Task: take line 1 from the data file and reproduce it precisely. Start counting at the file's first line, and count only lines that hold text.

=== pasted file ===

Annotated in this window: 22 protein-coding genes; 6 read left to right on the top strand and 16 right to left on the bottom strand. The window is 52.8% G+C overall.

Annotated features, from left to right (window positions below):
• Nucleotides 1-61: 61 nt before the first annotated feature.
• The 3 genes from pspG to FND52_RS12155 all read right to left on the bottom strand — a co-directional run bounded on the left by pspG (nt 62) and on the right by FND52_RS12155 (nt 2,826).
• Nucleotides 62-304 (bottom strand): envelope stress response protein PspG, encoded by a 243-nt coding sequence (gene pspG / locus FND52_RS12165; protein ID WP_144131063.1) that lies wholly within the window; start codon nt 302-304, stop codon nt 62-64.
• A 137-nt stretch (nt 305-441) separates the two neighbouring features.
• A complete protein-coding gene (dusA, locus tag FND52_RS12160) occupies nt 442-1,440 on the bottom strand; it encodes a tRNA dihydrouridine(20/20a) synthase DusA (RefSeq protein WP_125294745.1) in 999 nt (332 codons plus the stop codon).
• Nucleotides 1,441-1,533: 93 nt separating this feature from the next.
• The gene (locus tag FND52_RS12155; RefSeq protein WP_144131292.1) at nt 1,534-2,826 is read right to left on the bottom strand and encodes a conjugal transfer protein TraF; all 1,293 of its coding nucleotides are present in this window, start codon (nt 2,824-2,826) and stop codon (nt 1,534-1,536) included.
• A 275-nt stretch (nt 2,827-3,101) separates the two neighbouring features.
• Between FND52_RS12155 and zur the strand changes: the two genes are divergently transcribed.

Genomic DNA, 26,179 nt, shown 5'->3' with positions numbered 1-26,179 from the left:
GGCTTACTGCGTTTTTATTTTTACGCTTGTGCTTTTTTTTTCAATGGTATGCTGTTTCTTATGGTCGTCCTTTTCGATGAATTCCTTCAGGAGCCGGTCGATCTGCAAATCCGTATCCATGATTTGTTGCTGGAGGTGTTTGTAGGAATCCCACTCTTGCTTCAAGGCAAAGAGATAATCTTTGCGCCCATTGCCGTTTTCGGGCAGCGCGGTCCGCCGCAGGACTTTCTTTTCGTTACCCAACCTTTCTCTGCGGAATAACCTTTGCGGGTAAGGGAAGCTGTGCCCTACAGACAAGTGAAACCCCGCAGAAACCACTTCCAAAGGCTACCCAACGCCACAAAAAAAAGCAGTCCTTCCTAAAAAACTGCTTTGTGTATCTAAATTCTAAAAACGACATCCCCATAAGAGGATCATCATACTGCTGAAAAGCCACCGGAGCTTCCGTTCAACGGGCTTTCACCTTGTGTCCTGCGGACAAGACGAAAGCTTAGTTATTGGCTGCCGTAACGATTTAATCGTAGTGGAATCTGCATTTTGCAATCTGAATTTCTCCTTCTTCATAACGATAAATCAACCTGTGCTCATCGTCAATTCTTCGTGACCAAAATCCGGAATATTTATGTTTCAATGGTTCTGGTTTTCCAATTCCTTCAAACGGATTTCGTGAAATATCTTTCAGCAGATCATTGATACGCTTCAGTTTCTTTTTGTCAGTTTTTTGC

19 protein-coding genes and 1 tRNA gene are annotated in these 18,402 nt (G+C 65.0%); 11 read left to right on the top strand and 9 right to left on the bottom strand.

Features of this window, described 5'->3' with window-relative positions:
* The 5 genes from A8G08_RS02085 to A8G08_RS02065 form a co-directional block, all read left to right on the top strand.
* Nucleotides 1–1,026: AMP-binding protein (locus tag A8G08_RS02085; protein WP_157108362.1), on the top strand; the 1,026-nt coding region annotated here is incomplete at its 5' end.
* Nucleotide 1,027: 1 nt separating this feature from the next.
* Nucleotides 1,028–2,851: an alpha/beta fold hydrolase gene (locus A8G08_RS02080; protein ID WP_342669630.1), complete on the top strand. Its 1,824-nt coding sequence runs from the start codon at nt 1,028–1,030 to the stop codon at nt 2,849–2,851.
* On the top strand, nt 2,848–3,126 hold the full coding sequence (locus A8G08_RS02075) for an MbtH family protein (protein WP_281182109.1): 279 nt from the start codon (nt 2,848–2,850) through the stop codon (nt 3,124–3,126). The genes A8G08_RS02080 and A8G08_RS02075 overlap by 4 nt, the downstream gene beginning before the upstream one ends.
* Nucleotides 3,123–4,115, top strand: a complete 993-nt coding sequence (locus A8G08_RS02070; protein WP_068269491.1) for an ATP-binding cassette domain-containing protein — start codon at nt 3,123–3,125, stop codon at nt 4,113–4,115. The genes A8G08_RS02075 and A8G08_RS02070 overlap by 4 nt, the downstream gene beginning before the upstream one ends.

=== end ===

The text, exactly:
Annotated in this window: 22 protein-coding genes; 6 read left to right on the top strand and 16 right to left on the bottom strand. The window is 52.8% G+C overall.